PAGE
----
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Air Canada says no to smaller, standardized carry-on bags

Will your carry-on bag be allowed on a Canadian flight?
Will your carry-on bag be allowed on a Canadian flight?. THE CANADIAN PRESS/Mark Blinch

Air Canada is saying no to a new push for even smaller carry-on bags.

The International Air Transport Association, the trade association for the world’s airlines, is suggesting airlines around the world change their rules to make one internationally-recognized size for carry-on bags, thus alleviating any problems when switching between flights or carriers.

But the new suggestion would also make carry-ons markedly smaller. A carry-on bag on a Westjet flight can be a maximum of 53 cm x 23 cm x 38 cm (21 in. x 9 in. x 15 in.) while a carry-on on an Air Canada flight can be 23 cm x 40 cm x 55 cm (9 in x 15.5 in x 21.5 in). IATA’s new non-binding guideline would shrink those limits to 55 cm x34 cm x 19 cm (21 x 14 x 8 inches).

READ MORE: Air Canada begins clamp down on carry-on baggage

The new suggested size is slightly smaller than what some carriers like American Airlines, Delta Air Lines and United Airlines currently allow. And nine airlines will soon adopt the standard including Avianca, Azul, Caribbean Airlines, Cathay Pacific, China Eastern, China Southern, Emirates, Lufthansa, and Qatar Airways.

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But Air Canada isn’t willing to further shrink the size of allowable carry-ons.  Nor have any US airlines.

“Air Canada has no plans to change its carry-on baggage allowances or dimensions as we are satisfied with the current dimensions,” an Air Canada spokesperson said in a statement.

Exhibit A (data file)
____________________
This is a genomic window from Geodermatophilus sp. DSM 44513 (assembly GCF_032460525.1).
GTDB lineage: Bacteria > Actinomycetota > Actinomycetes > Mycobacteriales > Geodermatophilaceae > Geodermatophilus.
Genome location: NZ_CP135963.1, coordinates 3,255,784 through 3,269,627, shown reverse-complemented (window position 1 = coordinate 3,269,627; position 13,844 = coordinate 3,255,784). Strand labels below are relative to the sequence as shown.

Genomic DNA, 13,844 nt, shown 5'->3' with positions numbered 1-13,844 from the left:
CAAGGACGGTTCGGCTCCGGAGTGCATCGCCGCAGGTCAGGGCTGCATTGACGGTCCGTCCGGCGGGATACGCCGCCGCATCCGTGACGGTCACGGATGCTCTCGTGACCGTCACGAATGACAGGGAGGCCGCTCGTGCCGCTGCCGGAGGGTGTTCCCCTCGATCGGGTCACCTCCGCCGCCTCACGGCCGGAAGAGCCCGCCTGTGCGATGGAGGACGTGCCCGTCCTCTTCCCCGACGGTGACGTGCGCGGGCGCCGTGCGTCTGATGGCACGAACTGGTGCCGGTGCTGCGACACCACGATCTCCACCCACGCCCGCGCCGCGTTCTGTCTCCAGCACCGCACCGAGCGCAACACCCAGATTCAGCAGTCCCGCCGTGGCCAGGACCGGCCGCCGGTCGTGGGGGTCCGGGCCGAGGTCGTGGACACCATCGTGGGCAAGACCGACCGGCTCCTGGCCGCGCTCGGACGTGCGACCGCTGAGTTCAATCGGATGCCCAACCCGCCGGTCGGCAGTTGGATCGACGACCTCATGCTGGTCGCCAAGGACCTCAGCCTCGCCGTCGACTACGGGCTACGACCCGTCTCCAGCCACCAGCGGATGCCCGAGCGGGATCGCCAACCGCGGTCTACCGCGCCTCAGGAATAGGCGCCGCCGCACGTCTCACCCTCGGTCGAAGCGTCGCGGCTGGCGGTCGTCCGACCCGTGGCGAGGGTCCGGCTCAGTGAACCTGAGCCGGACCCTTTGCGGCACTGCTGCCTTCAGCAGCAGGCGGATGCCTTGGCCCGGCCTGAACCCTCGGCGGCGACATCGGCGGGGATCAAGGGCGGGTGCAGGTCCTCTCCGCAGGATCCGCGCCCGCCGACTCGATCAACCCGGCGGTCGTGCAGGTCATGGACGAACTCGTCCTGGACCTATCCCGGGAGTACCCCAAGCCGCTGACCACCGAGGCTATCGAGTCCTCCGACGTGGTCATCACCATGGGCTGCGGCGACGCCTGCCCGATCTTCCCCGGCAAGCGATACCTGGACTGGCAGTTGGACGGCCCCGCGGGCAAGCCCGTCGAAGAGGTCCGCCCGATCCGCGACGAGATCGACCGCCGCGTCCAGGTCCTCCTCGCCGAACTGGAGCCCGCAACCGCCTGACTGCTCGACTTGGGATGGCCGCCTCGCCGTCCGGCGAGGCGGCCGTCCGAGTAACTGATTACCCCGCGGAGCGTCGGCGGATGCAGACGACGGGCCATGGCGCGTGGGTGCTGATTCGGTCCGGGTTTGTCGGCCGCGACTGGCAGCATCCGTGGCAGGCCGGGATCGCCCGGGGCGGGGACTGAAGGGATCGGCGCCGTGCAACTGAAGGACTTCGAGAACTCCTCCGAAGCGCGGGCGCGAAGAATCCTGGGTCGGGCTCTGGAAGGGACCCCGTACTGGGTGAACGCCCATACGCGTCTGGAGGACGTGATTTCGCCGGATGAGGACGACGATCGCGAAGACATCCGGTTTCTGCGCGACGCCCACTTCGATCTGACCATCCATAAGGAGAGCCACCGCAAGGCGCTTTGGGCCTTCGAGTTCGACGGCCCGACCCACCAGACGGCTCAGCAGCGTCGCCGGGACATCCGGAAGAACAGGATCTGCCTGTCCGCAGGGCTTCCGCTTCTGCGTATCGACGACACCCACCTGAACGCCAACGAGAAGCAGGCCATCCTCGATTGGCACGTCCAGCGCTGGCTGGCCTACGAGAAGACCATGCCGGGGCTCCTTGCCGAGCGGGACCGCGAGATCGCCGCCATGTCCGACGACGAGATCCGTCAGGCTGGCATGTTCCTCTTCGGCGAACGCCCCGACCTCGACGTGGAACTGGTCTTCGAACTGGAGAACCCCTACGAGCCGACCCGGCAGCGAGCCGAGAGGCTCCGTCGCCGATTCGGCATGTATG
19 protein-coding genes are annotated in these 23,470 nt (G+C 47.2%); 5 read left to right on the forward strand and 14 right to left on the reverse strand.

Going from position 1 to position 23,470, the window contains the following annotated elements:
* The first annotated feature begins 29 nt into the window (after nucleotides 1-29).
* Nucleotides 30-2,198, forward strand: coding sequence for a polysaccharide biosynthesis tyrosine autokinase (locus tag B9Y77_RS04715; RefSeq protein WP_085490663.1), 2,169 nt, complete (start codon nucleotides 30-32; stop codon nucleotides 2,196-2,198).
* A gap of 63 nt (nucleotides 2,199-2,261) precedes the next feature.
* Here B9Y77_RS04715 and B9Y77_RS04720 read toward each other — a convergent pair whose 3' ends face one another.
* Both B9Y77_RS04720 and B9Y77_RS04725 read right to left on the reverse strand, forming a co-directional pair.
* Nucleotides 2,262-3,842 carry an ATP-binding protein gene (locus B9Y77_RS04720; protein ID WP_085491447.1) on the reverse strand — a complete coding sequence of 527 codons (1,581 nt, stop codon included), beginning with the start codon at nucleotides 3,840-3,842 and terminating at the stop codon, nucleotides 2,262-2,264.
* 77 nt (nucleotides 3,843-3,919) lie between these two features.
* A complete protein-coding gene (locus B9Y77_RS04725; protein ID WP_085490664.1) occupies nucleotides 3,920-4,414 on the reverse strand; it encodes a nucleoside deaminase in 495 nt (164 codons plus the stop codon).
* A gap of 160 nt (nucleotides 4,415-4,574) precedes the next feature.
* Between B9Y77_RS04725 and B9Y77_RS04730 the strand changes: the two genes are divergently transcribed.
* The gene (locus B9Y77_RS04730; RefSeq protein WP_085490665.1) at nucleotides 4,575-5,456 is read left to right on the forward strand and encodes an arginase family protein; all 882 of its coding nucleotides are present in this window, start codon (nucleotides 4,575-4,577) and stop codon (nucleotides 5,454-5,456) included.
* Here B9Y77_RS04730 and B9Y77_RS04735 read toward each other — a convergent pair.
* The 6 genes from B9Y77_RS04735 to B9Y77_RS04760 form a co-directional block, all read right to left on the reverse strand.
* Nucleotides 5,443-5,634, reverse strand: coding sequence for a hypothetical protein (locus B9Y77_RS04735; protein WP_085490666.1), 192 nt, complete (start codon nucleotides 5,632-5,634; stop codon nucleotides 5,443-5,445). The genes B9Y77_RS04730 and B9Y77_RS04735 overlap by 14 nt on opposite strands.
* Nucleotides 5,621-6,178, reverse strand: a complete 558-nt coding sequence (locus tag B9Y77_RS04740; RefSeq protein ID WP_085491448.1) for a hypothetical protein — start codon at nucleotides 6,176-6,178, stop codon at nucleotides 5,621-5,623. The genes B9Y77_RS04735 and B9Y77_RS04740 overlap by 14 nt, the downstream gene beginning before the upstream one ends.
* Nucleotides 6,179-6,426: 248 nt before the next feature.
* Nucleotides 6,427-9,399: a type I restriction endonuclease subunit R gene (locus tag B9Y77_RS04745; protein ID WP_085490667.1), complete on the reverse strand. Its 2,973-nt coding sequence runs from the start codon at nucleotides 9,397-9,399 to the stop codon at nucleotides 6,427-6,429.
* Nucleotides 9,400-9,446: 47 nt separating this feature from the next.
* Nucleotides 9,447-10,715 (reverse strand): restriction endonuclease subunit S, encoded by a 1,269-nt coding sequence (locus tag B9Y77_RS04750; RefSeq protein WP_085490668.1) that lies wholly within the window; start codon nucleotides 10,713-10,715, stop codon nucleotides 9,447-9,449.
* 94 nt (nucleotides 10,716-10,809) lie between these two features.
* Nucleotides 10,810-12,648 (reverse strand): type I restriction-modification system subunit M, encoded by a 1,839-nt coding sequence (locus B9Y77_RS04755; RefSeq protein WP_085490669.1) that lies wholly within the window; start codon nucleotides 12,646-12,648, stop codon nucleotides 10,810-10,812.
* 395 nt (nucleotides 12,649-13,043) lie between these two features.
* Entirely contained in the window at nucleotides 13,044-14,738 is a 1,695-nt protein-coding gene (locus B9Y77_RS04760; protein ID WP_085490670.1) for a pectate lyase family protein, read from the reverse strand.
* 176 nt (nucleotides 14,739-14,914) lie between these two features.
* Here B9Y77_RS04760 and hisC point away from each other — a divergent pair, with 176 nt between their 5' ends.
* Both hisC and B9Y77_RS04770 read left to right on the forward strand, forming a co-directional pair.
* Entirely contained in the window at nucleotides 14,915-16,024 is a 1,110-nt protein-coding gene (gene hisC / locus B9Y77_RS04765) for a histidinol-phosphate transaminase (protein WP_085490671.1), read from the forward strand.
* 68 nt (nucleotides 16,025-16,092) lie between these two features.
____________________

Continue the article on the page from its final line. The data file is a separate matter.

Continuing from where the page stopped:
“Nonetheless, we support the general concept of harmonizing carry-on requirements across the industry as it would make it easier for customers, particularly those connecting between different airlines.”

WestJet did not respond to requests by deadline. Porter Airlines is not an IATA member and said in a statement that they won’t be considering the recommendations.

Transport Canada rules allow passengers to carry on two unchecked items.

READ MORE: Airlines ring up bigger profits from baggage fees, lower fuel price

Airlines, especially in Canada, have been criticized of late for limiting and actually enforcing rules surrounding the size of carry-on bags.  Passengers at Pearson International Airport in Toronto have recently had to make sure their bag qualifies as a carry-on before proceeding to security. If not, they have to go back and check their bags.

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Some analysts see the new push towards a standardized – but smaller – size, as another cash grab.

“Once again, the airlines find a way to make their problem the passenger’s problem – and an expensive problem at that,” said travel industry consultant Henry Harteveldt. He said the lack of space forcing stricter carry-on rules comes from airlines trying to cram as many people as possible onto a plane.

  • With files from The Associated Press

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